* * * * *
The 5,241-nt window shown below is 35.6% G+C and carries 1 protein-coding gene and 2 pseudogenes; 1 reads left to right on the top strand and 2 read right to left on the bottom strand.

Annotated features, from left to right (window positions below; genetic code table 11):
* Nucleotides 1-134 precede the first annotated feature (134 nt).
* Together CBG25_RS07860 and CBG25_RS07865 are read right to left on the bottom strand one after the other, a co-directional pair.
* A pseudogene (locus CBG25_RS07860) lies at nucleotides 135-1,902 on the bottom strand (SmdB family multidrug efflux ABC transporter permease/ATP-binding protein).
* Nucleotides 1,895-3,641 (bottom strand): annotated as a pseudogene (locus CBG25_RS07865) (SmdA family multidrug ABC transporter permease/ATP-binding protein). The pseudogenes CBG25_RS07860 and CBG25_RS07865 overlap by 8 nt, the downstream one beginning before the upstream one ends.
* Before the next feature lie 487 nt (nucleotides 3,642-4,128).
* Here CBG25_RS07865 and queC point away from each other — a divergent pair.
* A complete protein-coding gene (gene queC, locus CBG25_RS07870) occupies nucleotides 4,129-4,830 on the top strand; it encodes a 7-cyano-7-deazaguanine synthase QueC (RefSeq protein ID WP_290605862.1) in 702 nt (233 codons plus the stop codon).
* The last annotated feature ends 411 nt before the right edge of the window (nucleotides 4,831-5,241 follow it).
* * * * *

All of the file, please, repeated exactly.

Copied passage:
The 5,241-nt window shown below is 35.6% G+C and carries 1 protein-coding gene and 2 pseudogenes; 1 reads left to right on the top strand and 2 read right to left on the bottom strand.

Annotated features, from left to right (window positions below; genetic code table 11):
* Nucleotides 1-134 precede the first annotated feature (134 nt).
* Together CBG25_RS07860 and CBG25_RS07865 are read right to left on the bottom strand one after the other, a co-directional pair.
* A pseudogene (locus CBG25_RS07860) lies at nucleotides 135-1,902 on the bottom strand (SmdB family multidrug efflux ABC transporter permease/ATP-binding protein).
* Nucleotides 1,895-3,641 (bottom strand): annotated as a pseudogene (locus CBG25_RS07865) (SmdA family multidrug ABC transporter permease/ATP-binding protein). The pseudogenes CBG25_RS07860 and CBG25_RS07865 overlap by 8 nt, the downstream one beginning before the upstream one ends.
* Before the next feature lie 487 nt (nucleotides 3,642-4,128).
* Here CBG25_RS07865 and queC point away from each other — a divergent pair.
* A complete protein-coding gene (gene queC, locus CBG25_RS07870) occupies nucleotides 4,129-4,830 on the top strand; it encodes a 7-cyano-7-deazaguanine synthase QueC (RefSeq protein ID WP_290605862.1) in 702 nt (233 codons plus the stop codon).
* The last annotated feature ends 411 nt before the right edge of the window (nucleotides 4,831-5,241 follow it).